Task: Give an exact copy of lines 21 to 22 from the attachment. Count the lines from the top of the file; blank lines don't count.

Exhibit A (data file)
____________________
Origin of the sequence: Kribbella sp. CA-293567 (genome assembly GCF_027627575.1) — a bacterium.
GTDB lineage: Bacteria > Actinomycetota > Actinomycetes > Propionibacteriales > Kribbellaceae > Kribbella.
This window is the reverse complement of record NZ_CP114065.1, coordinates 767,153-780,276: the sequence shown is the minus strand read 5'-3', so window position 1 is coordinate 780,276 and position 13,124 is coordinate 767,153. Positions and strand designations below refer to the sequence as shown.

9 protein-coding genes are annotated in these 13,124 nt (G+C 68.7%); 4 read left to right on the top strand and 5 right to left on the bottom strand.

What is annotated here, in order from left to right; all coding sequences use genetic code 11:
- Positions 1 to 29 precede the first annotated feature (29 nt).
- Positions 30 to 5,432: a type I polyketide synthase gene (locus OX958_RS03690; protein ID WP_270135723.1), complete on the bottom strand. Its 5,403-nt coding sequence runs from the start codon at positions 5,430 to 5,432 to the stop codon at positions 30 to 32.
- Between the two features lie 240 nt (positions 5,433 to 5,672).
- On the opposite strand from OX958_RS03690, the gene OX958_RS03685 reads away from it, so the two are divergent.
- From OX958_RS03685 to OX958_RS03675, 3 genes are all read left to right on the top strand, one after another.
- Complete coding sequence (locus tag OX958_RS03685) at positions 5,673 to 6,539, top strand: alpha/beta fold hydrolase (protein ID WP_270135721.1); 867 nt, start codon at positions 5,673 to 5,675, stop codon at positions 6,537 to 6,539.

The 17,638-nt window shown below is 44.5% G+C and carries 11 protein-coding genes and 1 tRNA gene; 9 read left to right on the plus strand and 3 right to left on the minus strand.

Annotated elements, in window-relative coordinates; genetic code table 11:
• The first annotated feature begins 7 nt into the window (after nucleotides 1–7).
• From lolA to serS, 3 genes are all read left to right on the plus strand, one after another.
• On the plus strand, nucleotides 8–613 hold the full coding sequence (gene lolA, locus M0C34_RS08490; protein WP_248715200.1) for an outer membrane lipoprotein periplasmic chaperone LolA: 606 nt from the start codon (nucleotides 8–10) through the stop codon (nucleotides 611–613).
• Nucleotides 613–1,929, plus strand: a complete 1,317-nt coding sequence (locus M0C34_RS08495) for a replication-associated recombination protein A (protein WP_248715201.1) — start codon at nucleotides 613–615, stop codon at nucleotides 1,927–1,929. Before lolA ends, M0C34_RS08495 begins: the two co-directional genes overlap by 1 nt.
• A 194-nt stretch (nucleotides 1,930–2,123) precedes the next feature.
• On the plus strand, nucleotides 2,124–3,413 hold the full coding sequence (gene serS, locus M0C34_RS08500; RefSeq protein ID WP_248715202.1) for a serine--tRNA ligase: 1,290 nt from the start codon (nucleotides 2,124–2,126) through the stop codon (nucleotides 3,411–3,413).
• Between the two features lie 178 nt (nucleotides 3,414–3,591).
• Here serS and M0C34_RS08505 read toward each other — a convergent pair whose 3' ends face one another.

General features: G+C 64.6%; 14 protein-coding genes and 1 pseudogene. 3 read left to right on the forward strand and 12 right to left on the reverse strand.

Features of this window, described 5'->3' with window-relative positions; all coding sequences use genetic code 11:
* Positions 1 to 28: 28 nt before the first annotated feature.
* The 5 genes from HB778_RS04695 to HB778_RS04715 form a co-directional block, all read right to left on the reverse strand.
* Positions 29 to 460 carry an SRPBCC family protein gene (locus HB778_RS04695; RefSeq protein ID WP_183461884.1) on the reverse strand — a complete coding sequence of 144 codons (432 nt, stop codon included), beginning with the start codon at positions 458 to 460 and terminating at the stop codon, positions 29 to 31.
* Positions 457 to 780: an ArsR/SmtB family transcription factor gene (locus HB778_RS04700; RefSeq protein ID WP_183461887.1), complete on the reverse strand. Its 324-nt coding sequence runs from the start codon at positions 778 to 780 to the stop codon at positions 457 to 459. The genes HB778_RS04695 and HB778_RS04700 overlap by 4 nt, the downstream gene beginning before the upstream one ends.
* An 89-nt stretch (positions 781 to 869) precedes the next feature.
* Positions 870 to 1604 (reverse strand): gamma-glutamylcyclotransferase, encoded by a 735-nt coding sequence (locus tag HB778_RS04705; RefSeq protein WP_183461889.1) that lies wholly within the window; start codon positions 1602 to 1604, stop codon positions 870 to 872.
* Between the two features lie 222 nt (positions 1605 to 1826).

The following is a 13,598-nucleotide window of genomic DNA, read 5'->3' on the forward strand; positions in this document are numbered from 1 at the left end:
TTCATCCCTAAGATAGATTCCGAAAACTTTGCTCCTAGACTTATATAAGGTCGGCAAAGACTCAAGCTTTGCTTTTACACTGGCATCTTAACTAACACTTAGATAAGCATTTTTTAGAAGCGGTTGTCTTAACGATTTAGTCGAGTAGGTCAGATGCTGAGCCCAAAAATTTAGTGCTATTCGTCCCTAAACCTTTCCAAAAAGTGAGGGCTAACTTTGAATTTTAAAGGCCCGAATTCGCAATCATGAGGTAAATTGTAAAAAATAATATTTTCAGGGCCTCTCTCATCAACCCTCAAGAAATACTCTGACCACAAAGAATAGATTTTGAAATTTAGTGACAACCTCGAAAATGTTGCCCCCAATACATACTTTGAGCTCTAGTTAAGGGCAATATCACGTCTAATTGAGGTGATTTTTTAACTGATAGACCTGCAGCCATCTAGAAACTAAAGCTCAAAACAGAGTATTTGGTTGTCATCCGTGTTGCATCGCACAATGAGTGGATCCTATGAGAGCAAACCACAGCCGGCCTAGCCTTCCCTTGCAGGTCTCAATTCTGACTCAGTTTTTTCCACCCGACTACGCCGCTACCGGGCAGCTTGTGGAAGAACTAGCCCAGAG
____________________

• Here serS and M0C34_RS08505 read toward each other — a convergent pair whose 3' ends face one another.

General features: G+C 64.6%; 14 protein-coding genes and 1 pseudogene. 3 read left to right on the forward strand and 12 right to left on the reverse strand.